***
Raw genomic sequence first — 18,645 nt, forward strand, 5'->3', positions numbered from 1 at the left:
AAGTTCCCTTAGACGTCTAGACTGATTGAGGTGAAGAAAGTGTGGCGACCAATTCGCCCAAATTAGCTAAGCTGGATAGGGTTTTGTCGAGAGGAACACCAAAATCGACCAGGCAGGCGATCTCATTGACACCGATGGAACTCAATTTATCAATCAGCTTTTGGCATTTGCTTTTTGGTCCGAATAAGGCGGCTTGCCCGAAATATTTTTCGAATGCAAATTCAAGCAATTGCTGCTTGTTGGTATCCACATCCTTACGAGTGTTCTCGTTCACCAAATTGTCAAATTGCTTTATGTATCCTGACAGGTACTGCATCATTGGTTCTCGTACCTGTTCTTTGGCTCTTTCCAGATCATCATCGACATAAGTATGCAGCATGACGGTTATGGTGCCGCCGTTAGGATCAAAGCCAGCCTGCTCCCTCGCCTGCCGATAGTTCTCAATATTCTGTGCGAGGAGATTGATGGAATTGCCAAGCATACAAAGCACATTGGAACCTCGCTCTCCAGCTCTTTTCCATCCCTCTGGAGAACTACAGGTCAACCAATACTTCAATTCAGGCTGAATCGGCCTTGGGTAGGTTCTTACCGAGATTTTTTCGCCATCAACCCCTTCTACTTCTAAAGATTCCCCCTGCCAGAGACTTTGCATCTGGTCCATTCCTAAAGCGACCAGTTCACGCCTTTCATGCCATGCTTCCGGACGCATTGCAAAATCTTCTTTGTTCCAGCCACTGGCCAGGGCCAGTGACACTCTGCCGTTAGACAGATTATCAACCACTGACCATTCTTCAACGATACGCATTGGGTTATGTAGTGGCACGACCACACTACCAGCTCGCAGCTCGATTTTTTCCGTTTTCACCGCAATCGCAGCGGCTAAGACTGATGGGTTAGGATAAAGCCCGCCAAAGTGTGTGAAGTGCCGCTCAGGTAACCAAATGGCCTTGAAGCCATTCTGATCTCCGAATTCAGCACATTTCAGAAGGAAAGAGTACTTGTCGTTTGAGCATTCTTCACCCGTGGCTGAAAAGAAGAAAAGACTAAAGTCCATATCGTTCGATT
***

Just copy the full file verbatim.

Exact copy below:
Raw genomic sequence first — 18,645 nt, forward strand, 5'->3', positions numbered from 1 at the left:
AAGTTCCCTTAGACGTCTAGACTGATTGAGGTGAAGAAAGTGTGGCGACCAATTCGCCCAAATTAGCTAAGCTGGATAGGGTTTTGTCGAGAGGAACACCAAAATCGACCAGGCAGGCGATCTCATTGACACCGATGGAACTCAATTTATCAATCAGCTTTTGGCATTTGCTTTTTGGTCCGAATAAGGCGGCTTGCCCGAAATATTTTTCGAATGCAAATTCAAGCAATTGCTGCTTGTTGGTATCCACATCCTTACGAGTGTTCTCGTTCACCAAATTGTCAAATTGCTTTATGTATCCTGACAGGTACTGCATCATTGGTTCTCGTACCTGTTCTTTGGCTCTTTCCAGATCATCATCGACATAAGTATGCAGCATGACGGTTATGGTGCCGCCGTTAGGATCAAAGCCAGCCTGCTCCCTCGCCTGCCGATAGTTCTCAATATTCTGTGCGAGGAGATTGATGGAATTGCCAAGCATACAAAGCACATTGGAACCTCGCTCTCCAGCTCTTTTCCATCCCTCTGGAGAACTACAGGTCAACCAATACTTCAATTCAGGCTGAATCGGCCTTGGGTAGGTTCTTACCGAGATTTTTTCGCCATCAACCCCTTCTACTTCTAAAGATTCCCCCTGCCAGAGACTTTGCATCTGGTCCATTCCTAAAGCGACCAGTTCACGCCTTTCATGCCATGCTTCCGGACGCATTGCAAAATCTTCTTTGTTCCAGCCACTGGCCAGGGCCAGTGACACTCTGCCGTTAGACAGATTATCAACCACTGACCATTCTTCAACGATACGCATTGGGTTATGTAGTGGCACGACCACACTACCAGCTCGCAGCTCGATTTTTTCCGTTTTCACCGCAATCGCAGCGGCTAAGACTGATGGGTTAGGATAAAGCCCGCCAAAGTGTGTGAAGTGCCGCTCAGGTAACCAAATGGCCTTGAAGCCATTCTGATCTCCGAATTCAGCACATTTCAGAAGGAAAGAGTACTTGTCGTTTGAGCATTCTTCACCCGTGGCTGAAAAGAAGAAAAGACTAAAGTCCATATCGTTCGATT